Multiple sclerosis (MS) is a devastating disease of the central nervous system characterized by loss of the myelin sheath surrounding nerve processes, leading to impaired conduction and permanent disability. Over 400,000 Americans are currently diagnosed with this illness, with another 10,000 added to this number each year. The disease is generally accepted to be the result of a derailed immune system responding to myelin- derived molecules;as such, most therapies for MS focus on controlling this self-reactivity by decreasing immune responses. However, one therapy in particular, glatiramer acetate (Copaxone(R)), is able to ameliorate the symptoms of MS without immunosuppression. Unfortunately, its mechanism has been generally unknown since its discovery almost 40 years ago. Recently, evidence has suggested that CD8+ T cells may be responsible for exerting the therapeutic effects of the drug. In response to treatment with the drug, these cells increased in number, secreted regulatory cytokines, and showed the ability to counter pathogenic cell growth in vitro. Therefore, investigation of these drug-induced regulatory CD8+ T cells is warranted. Rather than focus on drug effects in human patients, it is more useful to study its effects in the mouse model of MS, experimental autoimmune encephalomyelitis, or EAE. Glatiramer acetate was first discovered in the murine model and only later transitioned to human use, suggesting a shared mechanism of action between mouse and man. In the mouse, the drug is shown to be ineffective in mice deficient in CD8+ T cells. Moreover, by transferring drug- induced CD8+ T cells into wild-type and CD8-deficient mice, suppression of clinical disease was evident. Several molecules have already been identified which are necessary for drug action, including immunoregulatory cytokines and molecules involved in cell death. This study aims to further the knowledge of these drug-induced cells by investigating the mechanism by which these cells suppress disease. To do so, the molecules necessary for suppression will be identified, as well as the obligate cell populations that induce and active the regulatory population. The regulatory CD8+ T cells will be characterized in terms of cellular markers as well as secreted factors, and finally, the element of glatiramer acetate that induces this population will be identified. This research will lead directly to the development of more effective therapies for MS as well as other autoimmune diseases while simultaneously expanding the basic knowledge of an understudied area of immunology.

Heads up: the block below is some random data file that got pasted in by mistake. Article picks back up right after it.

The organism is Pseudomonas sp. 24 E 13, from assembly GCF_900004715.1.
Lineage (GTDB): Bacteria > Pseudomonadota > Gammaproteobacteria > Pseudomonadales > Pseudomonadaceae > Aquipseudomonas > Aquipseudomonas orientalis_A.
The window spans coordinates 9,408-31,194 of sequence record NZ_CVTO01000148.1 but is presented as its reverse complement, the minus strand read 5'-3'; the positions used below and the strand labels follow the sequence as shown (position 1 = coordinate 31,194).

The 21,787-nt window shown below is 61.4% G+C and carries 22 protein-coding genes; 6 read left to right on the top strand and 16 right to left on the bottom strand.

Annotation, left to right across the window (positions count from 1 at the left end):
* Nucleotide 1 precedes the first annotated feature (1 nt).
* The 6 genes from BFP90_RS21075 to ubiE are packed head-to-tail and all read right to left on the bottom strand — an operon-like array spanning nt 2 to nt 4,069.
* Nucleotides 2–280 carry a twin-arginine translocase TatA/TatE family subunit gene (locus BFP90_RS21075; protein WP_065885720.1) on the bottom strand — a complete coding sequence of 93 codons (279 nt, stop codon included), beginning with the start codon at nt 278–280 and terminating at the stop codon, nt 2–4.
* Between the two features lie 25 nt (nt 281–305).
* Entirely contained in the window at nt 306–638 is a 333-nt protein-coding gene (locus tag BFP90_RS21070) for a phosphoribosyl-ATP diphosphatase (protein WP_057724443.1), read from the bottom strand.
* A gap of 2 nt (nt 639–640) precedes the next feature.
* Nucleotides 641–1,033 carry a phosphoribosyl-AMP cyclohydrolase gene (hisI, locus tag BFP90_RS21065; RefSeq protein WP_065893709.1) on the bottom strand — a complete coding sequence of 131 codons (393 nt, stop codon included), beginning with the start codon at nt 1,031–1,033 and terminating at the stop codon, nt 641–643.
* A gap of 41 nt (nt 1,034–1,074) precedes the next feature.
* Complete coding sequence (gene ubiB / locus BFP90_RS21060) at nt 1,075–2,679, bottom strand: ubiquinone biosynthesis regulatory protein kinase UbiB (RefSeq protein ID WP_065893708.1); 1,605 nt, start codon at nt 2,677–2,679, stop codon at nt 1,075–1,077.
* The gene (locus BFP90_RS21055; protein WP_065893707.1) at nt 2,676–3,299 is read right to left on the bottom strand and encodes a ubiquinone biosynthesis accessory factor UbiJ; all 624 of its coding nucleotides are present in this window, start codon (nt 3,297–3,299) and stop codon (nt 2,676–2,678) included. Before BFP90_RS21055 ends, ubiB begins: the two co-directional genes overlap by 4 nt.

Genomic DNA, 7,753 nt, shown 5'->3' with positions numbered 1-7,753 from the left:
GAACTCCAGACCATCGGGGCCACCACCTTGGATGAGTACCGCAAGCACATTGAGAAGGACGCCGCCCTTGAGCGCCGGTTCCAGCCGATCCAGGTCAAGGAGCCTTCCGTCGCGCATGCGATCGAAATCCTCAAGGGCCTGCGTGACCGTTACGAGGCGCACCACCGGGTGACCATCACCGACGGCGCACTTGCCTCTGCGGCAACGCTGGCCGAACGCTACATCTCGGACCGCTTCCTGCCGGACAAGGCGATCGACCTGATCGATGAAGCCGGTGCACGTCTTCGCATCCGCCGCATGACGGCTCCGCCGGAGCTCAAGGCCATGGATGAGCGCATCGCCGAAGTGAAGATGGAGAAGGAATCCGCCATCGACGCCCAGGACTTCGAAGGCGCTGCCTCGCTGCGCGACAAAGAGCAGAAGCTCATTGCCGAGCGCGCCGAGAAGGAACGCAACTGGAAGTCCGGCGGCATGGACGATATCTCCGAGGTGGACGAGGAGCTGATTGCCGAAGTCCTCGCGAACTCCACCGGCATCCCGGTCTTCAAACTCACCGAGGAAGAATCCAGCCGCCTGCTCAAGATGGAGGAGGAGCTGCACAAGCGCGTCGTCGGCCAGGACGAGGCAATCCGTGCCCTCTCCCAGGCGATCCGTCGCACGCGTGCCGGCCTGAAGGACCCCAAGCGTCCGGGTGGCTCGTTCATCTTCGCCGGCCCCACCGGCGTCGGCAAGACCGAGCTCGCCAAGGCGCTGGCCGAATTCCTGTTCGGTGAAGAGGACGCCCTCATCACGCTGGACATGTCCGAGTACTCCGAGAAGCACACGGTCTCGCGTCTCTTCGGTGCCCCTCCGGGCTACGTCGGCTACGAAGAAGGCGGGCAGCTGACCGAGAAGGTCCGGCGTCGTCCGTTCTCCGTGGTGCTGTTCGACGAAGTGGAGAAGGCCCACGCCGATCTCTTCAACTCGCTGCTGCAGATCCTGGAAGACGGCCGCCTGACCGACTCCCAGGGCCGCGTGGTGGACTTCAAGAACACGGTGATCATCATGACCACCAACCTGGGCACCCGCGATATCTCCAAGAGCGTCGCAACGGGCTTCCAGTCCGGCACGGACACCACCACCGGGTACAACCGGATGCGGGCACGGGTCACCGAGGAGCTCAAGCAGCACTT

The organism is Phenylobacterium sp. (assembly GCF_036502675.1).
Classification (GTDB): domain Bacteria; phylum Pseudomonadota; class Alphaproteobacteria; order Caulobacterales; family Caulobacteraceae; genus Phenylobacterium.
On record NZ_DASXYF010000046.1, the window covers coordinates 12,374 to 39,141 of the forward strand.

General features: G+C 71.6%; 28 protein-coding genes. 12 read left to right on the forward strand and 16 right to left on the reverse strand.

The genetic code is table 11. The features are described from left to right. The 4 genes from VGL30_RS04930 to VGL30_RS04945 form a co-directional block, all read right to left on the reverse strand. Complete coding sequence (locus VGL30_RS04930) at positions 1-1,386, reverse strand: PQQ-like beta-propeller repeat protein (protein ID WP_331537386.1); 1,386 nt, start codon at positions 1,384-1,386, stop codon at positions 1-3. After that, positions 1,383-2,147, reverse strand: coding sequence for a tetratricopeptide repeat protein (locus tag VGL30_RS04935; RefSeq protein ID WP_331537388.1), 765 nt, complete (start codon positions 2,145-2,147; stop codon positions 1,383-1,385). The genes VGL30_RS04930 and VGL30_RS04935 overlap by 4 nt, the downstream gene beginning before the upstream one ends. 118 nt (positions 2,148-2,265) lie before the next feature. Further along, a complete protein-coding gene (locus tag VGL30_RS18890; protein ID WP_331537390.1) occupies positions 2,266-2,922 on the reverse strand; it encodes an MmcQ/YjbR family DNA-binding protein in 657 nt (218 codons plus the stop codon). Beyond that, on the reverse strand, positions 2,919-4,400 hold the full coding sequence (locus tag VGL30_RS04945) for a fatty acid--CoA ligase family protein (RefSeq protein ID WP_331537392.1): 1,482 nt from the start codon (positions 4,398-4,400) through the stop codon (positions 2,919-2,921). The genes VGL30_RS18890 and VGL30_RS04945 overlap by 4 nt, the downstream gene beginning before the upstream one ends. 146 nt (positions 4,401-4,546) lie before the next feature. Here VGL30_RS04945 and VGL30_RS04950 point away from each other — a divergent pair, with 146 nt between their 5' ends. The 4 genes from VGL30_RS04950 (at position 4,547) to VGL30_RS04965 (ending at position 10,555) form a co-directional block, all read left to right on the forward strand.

This research will address the mechanism of an FDA-approved therapy for demyelinating disorders of the central nervous system that enjoys widespread use in the United States and globally, leading to improved therapeutics for a host of autoimmune conditions as well as an increased understanding of the basic mechanisms of immune regulation.